Until Captain Beefheart’s brilliant Safe as Milk (1967), no one had paid such a respectful and original homage to the great bluesmen of the Mississippi Delta, whose names narrowly escaped the contempt and neglect engendered by Jim Crow laws. The Kropotkins may have spent more time on the New York avant-garde scene than in Memphis’ smoky bars, but they all maintain a personal, often passionate tie to the blues and other musical traditions the region directly or indirectly engendered -- jazz and hip-hop, soul and funk; they may not all have been raised in the rural South, the historical birthplace of the genre, but they all are, in a way, children of the blues.
Such is the case for the The Kropotniks' instigator, Dave Soldier, an avant-garde composer and violinist -- also a psychology and neurology professor at Columbia University -- whose string quartet used to perform microtonal arrangements of Muddy Waters’ songs. Similarly rooted is Lorette Velvette (The Hellcats, Alluring Strange, Tav Falco’s Panther Burns) a Memphis singer with an entrancing voice, brought up in the school of blues and rockabilly. And don't forget Samm Bennett (Tom Cora, Elliott Sharp, John Zorn), a subtle drummer fond of free-jazz, who has spent a good deal of time traveling around West-Africa, studying the traditional rhythmic patterns brought by Africans to the New World.
Born from a New York meeting of musicians from various backgrounds, The Kropotkins is a collective with a rotating lineup, a project that materializes from time to time rather than being a "group" in the classic sense. Started in 1992, they have only released two albums since, one in 1996, the other, Five Points Crawl, in 2001. Two records whose grooves offer nuggets of the pleasant smell of the old South, the slowness of farm work, the frenzy of East St. Louis bars, and, above all, the dusty roads and sparkling railroad tracks, the throbbing trucks and rumbling freight trains, the inhospitable road stops and dubious motels; in a word, the immensity of the landscapes, which the band’s most compelling songs drive up and down at turbo speed.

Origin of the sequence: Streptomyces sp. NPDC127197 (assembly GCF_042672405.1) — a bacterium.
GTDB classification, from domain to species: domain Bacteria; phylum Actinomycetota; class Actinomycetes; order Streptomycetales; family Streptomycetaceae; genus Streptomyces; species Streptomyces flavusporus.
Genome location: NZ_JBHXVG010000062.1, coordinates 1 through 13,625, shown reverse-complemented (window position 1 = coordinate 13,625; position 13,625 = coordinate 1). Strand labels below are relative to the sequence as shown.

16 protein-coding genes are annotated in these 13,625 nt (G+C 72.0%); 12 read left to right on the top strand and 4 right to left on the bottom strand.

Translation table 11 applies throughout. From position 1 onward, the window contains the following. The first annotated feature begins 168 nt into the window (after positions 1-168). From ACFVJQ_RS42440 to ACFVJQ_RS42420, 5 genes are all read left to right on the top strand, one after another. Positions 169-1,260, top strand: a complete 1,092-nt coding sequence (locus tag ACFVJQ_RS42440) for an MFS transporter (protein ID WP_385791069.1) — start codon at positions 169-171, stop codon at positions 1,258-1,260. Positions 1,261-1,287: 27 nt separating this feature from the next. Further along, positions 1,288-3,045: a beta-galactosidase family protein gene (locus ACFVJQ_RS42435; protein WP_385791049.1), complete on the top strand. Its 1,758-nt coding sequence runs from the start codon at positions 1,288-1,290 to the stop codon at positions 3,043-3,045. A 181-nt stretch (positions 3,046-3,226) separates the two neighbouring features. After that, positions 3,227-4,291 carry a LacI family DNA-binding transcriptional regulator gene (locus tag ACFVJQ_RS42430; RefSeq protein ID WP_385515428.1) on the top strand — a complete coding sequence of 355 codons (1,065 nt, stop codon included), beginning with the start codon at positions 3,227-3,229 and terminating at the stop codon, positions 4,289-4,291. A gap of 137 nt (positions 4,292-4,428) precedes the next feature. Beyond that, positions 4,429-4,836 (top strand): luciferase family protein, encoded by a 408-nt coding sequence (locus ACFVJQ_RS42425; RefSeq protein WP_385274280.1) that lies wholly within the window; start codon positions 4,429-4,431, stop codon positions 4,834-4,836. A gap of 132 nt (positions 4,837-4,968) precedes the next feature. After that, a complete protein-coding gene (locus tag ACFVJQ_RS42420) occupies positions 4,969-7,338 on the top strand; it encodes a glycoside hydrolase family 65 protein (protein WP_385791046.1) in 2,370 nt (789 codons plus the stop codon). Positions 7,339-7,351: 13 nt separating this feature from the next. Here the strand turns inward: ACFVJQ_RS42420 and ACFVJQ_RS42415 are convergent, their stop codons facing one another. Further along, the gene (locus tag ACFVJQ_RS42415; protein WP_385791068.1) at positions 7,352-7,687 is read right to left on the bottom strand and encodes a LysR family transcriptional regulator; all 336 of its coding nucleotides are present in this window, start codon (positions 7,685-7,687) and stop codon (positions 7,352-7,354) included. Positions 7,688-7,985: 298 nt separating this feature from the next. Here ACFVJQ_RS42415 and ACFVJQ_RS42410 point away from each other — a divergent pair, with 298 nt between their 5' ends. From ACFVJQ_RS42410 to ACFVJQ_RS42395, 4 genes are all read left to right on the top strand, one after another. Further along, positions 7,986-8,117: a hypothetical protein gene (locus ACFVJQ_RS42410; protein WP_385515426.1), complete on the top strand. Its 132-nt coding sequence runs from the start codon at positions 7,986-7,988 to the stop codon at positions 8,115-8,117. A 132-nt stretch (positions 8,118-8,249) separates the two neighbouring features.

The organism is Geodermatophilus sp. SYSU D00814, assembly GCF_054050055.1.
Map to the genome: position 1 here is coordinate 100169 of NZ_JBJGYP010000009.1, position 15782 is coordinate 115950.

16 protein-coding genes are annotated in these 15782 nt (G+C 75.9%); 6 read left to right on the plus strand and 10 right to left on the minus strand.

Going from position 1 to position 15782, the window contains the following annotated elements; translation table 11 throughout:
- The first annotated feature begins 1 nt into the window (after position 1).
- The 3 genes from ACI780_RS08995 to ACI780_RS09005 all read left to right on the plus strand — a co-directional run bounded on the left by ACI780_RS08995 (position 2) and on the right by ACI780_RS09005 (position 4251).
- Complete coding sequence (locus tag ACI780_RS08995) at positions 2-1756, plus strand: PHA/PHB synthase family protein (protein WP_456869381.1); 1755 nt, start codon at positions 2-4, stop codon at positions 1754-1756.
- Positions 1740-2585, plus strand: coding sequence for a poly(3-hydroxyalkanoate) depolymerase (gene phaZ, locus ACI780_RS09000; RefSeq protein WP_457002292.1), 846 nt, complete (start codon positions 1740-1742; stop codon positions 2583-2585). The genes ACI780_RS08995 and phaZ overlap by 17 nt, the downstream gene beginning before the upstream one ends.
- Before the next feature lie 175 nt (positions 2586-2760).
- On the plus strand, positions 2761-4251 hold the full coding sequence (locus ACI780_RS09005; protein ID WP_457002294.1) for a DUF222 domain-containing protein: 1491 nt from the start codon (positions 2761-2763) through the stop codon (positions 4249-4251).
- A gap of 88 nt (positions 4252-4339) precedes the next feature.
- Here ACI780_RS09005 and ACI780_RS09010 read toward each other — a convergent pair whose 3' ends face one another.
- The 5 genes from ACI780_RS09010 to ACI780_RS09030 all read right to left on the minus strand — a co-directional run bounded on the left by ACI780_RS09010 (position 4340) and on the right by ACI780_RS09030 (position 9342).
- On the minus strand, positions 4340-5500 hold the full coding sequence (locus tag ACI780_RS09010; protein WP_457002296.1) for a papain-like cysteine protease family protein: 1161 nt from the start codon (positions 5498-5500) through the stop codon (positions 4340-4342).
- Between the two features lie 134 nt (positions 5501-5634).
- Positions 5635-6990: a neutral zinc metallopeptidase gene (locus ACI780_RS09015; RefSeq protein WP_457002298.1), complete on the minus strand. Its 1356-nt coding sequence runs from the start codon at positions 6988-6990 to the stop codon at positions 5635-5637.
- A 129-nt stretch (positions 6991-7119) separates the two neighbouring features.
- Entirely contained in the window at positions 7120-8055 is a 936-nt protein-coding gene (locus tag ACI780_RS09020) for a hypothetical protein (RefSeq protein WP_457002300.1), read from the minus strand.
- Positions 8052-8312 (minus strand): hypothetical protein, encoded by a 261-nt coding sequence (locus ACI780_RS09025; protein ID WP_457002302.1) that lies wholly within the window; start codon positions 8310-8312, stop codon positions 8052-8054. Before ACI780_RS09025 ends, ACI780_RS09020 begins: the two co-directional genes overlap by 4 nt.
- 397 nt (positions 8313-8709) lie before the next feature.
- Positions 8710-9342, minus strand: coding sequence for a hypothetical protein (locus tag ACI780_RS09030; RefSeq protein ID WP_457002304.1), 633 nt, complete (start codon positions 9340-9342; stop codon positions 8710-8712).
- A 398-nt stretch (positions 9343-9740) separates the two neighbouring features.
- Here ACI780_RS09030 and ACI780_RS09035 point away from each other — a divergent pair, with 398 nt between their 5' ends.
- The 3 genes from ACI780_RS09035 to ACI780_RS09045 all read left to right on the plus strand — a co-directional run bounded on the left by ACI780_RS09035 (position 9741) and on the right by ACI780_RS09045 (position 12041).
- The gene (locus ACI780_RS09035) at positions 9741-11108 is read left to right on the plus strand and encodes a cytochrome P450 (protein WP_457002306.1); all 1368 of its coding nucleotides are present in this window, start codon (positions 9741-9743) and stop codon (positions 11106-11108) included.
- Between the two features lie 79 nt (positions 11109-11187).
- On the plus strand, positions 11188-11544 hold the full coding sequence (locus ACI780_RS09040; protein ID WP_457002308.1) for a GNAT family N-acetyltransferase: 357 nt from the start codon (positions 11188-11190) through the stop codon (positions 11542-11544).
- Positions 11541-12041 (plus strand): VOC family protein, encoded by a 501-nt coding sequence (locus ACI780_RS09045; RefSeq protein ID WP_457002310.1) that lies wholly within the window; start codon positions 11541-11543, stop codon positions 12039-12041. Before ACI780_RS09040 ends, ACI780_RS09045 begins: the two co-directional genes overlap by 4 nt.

“Cold Wet Steel,” “Shake ‘em on Down” and “Everdream,” opening songs on The Kropotkins’ self-titled album, explode the musical quarries that the band exploits. The first tune is a classic one, an accurate and jubilatory interpretation of the Delta blues' best moments. A simple and efficient bass line, tirelessly repeated, with a rhythmically bouncing banjo and a violin providing the typical instrumental response to the hot and cheeky Lorette Velvette, who casts a spell on her audience from the very first line. Nothing is lacking, save Otha Turner’s fife, which appears on the following song.
“Shake ‘em on Down” marks the next phase of The Kropotkins’ interpretive work; the homage to Mississippi Fred McDowell is obvious, but irreverent. The urgency of the vocals and the guitar slide responses evoke an image of a train flying at top speed, constantly on the verge of derailing. A discomfort accentuated by Jonathan Kane (February, Swans, Rhys Chatham) whose drum shuffle, far from being monotonous, follows the guitar in jolts, introducing a radically different dynamic that truly gives new flavor to the McDowell classic.
“Everdream” is the ultimate step in the transformation that The Kropotkins impose on the old-fashioned arrangement of their idols; hip-hop beats, industrial sounds, and electronic loops compete with the hegemony of the classical banjo, violin, and fife, musically illustrating the nightmarish visions recounted by Lorette Velvette (“Momma gonna milk you/ or kill you dead”). We have come full circle; the traditional sounds now cheerfully collide with the recent ones, proving that the road from Memphis to New York was long, but without too many potholes.
The record drifts from respectful covers to audacious interpretations, from songs that purr like a big engine (“Coal Black Wind”) to bravura pieces that offer the musicians, Mark Feldman (John Zorn, Arcado String Trio, Pharoah Sanders) in particular, a chance to express their virtuosity. But the music is always pretext. Pretext for Lorette Velvette and Samm Bennett, whose vocals, sung with tender or ironic tones, outline scenes from outdated places and times, sketching the timeless failings of their fellow man, taking part in the constitution and perpetuation of a specific idea in the American myth.